Stakeholders also need to automatically track the remaining error budget for their service, so they can better manage and avoid falling afoul of SLAs. AI-powered observability can enhance these capabilities further by identifying the root causes of SLO violations in real time. That empowers SRE teams to ensure the highest service levels and create more value by equipping everyone in the business with the insights to address issues before they breach SLO thresholds.
3. Create SLO Health Scores
As a next step, SREs should create a health score for all services and applications based on a defined range of SLOs. This will help them to understand the quality of each release to ensure it hasn’t degraded code from the prior version. As a result, teams can quickly identify whether a version needs to be rolled back.
Ideally, the continuous analysis and calculation that goes into producing this health score should be automated and easily available for teams to access when they need to dig deeper to understand the cause and effect of a problem. When applied to continuous delivery pipelines, this health score can be used as a minimum quality threshold that prevents a bad release from going into production, thus reducing the business risk of rapid innovation. These scores also help to indicate to DevOps and SRE teams whether they’re on track to meet SLO targets and where recurring issues may cause serious problems.
4. Deliver SLO-Driven Orchestration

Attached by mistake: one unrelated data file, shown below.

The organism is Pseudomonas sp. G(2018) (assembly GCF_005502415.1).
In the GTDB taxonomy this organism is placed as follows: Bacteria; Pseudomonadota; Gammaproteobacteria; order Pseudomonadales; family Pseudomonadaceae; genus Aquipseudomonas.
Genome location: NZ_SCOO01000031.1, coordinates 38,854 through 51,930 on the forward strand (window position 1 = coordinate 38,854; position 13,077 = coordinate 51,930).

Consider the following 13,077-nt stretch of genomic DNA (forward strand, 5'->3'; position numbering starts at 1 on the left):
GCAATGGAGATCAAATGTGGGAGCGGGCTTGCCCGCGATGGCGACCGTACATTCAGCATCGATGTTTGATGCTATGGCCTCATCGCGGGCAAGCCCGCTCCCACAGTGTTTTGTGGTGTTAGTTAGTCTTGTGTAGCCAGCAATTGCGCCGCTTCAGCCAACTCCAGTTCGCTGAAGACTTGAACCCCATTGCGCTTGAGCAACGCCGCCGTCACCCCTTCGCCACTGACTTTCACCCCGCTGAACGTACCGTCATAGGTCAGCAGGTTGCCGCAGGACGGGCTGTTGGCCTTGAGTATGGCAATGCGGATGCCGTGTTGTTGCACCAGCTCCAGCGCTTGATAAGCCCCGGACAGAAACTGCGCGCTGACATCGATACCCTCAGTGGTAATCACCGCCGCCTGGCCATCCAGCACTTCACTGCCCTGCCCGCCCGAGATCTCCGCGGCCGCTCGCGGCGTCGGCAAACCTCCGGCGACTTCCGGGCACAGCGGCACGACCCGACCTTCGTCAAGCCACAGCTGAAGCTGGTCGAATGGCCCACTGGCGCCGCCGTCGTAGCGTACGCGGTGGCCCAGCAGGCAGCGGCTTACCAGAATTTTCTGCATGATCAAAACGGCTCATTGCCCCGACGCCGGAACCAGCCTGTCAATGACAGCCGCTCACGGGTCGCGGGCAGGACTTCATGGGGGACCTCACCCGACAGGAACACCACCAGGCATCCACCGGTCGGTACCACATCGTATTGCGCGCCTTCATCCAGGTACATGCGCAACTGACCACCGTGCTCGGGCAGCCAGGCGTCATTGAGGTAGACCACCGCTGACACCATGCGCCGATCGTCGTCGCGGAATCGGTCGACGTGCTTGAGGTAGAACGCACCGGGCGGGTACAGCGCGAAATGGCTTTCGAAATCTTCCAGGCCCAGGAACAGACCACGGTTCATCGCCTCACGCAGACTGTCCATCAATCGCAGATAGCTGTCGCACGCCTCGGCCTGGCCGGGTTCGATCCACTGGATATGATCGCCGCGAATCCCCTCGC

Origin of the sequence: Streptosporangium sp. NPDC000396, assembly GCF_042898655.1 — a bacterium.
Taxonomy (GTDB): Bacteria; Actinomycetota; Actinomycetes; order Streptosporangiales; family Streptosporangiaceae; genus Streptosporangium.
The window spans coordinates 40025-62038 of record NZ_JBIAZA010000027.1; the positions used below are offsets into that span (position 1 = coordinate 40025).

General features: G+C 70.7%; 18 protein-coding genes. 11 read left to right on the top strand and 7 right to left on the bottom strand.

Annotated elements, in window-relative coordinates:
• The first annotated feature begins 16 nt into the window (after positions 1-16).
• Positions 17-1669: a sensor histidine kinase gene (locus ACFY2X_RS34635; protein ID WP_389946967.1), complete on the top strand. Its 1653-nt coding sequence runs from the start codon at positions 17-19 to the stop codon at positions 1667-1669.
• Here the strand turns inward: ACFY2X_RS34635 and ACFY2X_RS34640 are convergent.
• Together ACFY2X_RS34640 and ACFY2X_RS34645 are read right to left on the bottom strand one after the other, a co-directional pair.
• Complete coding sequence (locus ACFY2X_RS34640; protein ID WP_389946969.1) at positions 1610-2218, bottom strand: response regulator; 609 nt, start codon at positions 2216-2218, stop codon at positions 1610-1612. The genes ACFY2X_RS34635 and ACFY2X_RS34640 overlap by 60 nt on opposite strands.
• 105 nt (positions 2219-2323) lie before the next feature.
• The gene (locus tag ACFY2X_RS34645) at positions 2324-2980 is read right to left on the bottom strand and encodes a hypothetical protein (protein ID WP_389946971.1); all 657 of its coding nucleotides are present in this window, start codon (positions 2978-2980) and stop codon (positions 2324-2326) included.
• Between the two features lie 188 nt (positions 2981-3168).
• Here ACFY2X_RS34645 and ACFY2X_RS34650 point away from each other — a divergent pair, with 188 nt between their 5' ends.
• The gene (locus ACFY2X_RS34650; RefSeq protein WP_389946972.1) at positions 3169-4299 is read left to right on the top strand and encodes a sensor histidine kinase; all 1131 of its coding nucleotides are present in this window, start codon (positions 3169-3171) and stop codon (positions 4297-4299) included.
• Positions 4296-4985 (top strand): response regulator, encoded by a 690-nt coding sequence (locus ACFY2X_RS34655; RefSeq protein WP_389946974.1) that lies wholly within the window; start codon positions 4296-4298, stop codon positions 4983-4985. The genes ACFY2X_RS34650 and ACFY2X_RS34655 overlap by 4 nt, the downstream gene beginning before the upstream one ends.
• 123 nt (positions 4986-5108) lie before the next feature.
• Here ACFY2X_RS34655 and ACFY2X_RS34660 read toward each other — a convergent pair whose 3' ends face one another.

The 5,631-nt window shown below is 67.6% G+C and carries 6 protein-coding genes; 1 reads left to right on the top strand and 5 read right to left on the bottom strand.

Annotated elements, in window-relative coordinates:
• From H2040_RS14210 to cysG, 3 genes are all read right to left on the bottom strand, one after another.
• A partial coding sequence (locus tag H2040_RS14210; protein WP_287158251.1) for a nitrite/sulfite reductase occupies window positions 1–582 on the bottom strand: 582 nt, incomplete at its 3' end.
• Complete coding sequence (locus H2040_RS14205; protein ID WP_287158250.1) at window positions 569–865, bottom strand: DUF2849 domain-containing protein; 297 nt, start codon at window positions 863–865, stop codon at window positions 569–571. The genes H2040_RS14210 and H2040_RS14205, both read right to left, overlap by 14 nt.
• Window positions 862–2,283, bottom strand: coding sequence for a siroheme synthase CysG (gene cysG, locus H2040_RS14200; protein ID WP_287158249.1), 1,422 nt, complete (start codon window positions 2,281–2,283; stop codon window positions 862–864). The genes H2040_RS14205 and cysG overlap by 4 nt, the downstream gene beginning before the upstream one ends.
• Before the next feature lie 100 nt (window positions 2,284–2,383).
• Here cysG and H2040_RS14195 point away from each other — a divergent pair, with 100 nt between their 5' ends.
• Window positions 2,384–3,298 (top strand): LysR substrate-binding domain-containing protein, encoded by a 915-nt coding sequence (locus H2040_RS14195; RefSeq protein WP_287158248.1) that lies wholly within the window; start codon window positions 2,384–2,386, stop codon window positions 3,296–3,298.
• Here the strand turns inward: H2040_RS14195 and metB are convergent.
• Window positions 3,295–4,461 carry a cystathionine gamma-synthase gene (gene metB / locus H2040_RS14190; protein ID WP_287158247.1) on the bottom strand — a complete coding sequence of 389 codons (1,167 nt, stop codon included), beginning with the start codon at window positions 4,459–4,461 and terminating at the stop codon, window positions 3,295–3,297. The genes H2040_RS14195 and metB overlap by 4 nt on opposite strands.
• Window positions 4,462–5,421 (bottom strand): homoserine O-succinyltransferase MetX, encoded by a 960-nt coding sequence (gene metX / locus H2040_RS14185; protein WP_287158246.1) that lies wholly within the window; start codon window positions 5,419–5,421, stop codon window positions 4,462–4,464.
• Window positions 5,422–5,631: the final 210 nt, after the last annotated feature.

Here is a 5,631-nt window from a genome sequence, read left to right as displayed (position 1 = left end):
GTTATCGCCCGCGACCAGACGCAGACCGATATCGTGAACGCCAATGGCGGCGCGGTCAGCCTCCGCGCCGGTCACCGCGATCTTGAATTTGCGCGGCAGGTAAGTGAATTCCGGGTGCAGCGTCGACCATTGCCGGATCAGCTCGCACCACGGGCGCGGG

SREs should also integrate SLO health checks into the delivery pipeline to support multistage delivery and enable greater self-service capabilities for developers. These health checks act as a quality gate, providing much-needed balances at every stage of the product release cycle, from deployment to testing and evaluation. Based on the result of these checks, teams will get a clear answer as to whether it’s safe to progress their code to the next stage of delivery or if they need to go back to make further optimizations. To enhance the effectiveness of these SLO health checks, SREs should ensure support tickets are automatically updated and notifications sent to relevant stakeholders via platforms such as Slack to enhance collaboration and audit trails.
5. Aim for SLO-Driven Remediation
SLO-driven remediation is the final piece of the puzzle, helping teams to address problems that occur after a new release or feature enters production. The end goal is for SREs to ensure SLO results are standardized within incident management workflows, to reduce mean time to repair and encourage faster recovery from incidents. A single, unified set of solutions that support automated releases, notifications and incident management boosts these efforts by embedding SLOs in delivery processes.
A Future Powered by Observability
As the complexity of modern delivery environments increases, applications continue to scale up and organizations grow, the challenges facing SRE teams rise in kind. Using AI-powered observability to drive DevOps automation based on SLOs has become a critical capability in enabling SREs to succeed. With real-time answers, they can build better automation that enhances productivity, speeds product delivery and improves business results.